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The Fast Runner(Atanarjuat) (2001)

Cast: Natar Ungalaq, Natar Ungalaq, Sylvia Ivalu, more...
Director: Zacharias Kunuk, Zacharias Kunuk
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Rating:
Studio: Columbia TriStar
Genre: Costume Drama/Period Piece, Adventure, Quest, Revenge, Canada
Running Time: 161 min.
Subtitles: English
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Synopsis
Atanarjuat the Fast Runner is the first feature film in the Inuktitut language, spoken by the Inuit tribes of northern Canada. The film, based on an ancient Inuit legend, is set at the dawn of the millennium. It's an epic tale of love, betrayal, and revenge, set in motion by an evil force brought to the village of Igloolik by a mysterious shaman. Conceived by the late Paul Apak Angilirq, who co-wrote the screenplay, the film was shot on widescreen digital video by Norman Cohn (one of the few non-Inuit crew members on the shoot) and directed by Zacharias Kunuk. Kunuk and his crew meticulously re-created the conditions the Inuit tribes lived under before exposure to Southern influences, using information handed down from tribe elders and the journals of Captain William Edward Parry, a British explorer who visited the area in 1822. The film tells the story of Atanarjuat (Natar Ungalaq), an unassuming young man who falls in love with Atuat (Sylvia Ivalu), whose hand has already been promised to the scheming Oki (Peter-Henry Arnatsiaq), the son of the tribal chief. Atanarjuat doesn't think he's strong enough to fight Oki, and relies on his older brother, the powerful Amaqjuaq (Pakkak Innukshuk), to look out for him. But eventually, the jealous Oki challenges Atanarjuat to a brutal contest for Atuat's hand. Atanarjuat wins, and weds his love, but his problems are far from over. While Atuat is pregnant, Oki's sister, the flirtatious Puja (Lucy Tulugarjuk), seduces Atanarjuat and becomes his second wife. She disrupts Atanarjuat's family from within while Oki plans his revenge. Atanarjuat the Fast Runner won the Camera D'Or at Cannes in 2001, and was selected for the 2002 New Directors/New Films Festival at the Museum of Modern Art in New York. ~ Josh Ralske, All Movie Guide

You might also enjoy:
Never Cry Wolf
Filmed on location in the frozen wilds of Alaska and Canada; one of the best films about man's relationship with nature

Nanook of the North
Robert Flaherty's groundbreaking documentary humanized the Inuit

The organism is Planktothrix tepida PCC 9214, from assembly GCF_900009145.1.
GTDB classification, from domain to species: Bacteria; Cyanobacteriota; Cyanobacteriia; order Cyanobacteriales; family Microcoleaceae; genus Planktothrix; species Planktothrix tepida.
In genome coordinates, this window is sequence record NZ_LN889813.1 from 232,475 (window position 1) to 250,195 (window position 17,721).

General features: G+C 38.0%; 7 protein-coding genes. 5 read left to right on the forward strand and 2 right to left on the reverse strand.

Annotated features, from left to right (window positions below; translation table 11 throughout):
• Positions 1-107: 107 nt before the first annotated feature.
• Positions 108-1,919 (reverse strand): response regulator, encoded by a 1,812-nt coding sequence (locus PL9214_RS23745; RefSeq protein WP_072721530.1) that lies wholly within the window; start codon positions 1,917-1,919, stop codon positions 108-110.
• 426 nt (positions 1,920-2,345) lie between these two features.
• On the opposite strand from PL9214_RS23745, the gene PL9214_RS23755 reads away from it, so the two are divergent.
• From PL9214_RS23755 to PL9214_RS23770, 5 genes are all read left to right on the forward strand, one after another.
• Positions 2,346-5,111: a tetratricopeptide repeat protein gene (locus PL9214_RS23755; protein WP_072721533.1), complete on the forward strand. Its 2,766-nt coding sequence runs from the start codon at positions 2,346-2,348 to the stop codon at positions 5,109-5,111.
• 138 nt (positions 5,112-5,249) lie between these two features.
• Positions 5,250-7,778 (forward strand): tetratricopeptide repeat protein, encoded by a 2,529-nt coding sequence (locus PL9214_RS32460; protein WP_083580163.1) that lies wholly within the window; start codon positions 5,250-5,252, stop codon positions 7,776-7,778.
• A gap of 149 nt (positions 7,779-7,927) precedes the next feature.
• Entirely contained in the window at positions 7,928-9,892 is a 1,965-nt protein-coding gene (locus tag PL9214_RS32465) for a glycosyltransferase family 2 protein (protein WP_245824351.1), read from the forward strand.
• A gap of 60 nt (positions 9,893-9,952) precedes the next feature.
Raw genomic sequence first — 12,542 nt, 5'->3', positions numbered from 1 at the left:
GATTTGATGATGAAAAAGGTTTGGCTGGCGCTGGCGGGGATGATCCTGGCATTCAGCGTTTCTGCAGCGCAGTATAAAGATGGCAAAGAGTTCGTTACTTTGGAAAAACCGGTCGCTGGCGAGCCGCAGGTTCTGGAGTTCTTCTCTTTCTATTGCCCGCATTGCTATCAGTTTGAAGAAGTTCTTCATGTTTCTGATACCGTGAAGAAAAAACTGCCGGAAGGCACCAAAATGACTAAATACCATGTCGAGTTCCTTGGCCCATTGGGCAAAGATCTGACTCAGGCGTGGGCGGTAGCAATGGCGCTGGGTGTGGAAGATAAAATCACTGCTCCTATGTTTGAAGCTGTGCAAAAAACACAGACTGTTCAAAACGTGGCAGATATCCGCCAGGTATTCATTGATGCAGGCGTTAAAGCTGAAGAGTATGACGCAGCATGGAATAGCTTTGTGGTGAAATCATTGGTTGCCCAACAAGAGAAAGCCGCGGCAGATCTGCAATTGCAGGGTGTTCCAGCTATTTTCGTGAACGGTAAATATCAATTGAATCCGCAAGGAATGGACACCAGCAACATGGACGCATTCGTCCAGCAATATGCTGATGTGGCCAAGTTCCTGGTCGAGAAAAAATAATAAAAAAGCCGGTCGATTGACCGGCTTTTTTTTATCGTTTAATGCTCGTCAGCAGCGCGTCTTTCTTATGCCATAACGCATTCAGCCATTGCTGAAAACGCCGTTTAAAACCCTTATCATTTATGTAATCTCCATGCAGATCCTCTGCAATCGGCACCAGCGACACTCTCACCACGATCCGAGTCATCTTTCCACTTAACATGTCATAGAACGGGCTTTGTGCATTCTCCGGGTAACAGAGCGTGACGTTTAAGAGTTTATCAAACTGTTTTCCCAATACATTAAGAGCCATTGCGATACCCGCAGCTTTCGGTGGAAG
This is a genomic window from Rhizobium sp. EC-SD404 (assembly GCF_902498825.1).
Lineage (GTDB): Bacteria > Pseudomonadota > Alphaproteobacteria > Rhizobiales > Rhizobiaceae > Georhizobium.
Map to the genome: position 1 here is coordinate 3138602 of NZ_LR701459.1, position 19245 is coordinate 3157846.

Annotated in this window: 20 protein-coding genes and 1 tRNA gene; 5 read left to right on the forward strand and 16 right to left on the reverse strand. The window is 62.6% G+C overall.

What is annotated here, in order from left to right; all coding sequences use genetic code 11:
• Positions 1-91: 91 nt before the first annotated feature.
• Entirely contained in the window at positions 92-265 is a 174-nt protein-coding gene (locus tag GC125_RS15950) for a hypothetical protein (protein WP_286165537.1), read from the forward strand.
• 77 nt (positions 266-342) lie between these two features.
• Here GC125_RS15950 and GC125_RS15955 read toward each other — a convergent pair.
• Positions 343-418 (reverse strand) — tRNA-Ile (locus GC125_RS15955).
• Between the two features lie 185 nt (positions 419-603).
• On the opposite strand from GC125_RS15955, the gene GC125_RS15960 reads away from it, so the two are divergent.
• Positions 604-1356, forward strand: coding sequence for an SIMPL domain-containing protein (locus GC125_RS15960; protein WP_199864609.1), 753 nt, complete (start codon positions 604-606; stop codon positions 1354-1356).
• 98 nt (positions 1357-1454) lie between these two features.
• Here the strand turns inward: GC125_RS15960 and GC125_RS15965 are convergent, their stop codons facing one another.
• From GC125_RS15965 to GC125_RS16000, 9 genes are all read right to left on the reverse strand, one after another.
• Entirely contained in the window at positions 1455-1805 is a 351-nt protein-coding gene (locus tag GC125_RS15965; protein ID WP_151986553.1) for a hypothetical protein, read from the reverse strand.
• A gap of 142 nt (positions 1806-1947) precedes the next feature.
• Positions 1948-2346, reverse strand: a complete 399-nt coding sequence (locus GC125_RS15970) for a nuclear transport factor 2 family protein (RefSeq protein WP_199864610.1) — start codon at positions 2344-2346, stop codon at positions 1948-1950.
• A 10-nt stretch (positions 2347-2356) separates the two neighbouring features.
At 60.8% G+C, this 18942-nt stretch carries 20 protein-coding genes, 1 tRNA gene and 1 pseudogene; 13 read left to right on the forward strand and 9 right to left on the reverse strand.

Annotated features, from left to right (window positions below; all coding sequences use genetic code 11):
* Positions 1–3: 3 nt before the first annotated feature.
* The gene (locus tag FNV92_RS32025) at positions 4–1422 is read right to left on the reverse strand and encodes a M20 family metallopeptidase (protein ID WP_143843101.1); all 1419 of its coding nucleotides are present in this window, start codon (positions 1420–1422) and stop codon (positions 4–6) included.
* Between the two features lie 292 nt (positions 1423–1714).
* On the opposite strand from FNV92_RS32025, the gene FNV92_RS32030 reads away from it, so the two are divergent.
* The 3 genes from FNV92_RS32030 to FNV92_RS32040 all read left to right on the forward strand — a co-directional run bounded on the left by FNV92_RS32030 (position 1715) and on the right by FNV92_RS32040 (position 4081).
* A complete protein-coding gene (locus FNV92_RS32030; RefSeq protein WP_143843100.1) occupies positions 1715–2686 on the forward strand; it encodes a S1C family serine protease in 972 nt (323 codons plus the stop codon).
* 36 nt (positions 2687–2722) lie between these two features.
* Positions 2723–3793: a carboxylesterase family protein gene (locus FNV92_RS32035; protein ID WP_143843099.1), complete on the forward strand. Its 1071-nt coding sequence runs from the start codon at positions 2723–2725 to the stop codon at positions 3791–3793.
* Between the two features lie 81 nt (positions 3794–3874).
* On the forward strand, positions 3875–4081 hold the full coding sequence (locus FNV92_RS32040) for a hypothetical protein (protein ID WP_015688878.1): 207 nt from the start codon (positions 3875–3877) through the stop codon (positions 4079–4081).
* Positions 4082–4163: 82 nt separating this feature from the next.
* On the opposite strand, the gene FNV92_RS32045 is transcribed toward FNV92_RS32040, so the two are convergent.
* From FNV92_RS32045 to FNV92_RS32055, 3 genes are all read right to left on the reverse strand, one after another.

GreenCine Member Reviews

Brrrr.... by TaoG December 18, 2006 - 10:14 PM PST
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2 out of 2 members found this review helpful
This movie literally left me cold - physically, while intriguingly bringing to life far-reaching Inuit mythos. It is stark. Primal. Harsh. Immersiviely and so, with performances that are alive and truly rendered. The cinematography is absolutely beautiful and brilliant in it's use of an unobtrusive documentary feel. I suggest a parka or a blanket, and or central heating.

Best Inuit movie I've ever seen :) by nate April 13, 2004 - 3:00 PM PDT
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3 out of 6 members found this review helpful
Wow! It's really long, it's in subtitled Inuit, and it's stunningly good. If it were just presented as an ethnography is would be well worth watching, but the plot is captivating as well.

This is definitely a film coming from a culture with a well-developed but very different sense of story. The pacing, plot devices, and character development work fabulously, but are unlike anything I've seen before.

I'm trying to come up with comparisons, but failing. To me, the feel is somewhat Japanese, but I can't come up with any direct parallels. Literarily, all I can think of is Milorad Pavic's "Dictionary of the Khazars", in that one is frequently left wondering if a particular story detail is an ingenious invention of the writer or a well-trodden cliche from a culture one knows nothing about.

Probably helps to have at least some fascination for the Arctic, not for those looking for relaxing cookie-cutter eye-candy, but a great movie for everyone else.




great movie! by eryn74 July 20, 2003 - 9:37 AM PDT
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1 out of 9 members found this review helpful
Simply a great movie!

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GreenCine Member Rating
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(Average 7.07)
209 Votes
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IndigenousClassics
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Films of/by/about Indigenous People that I like
jmwagner66
Cannes Film Festival & More - 2001
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Official Selection, Certain Regards... and more. Here is a bit more information on the films screened at the Cannes. I have attempted to list all the films that were considered for an award as well as any special screenings.
kraigpdx

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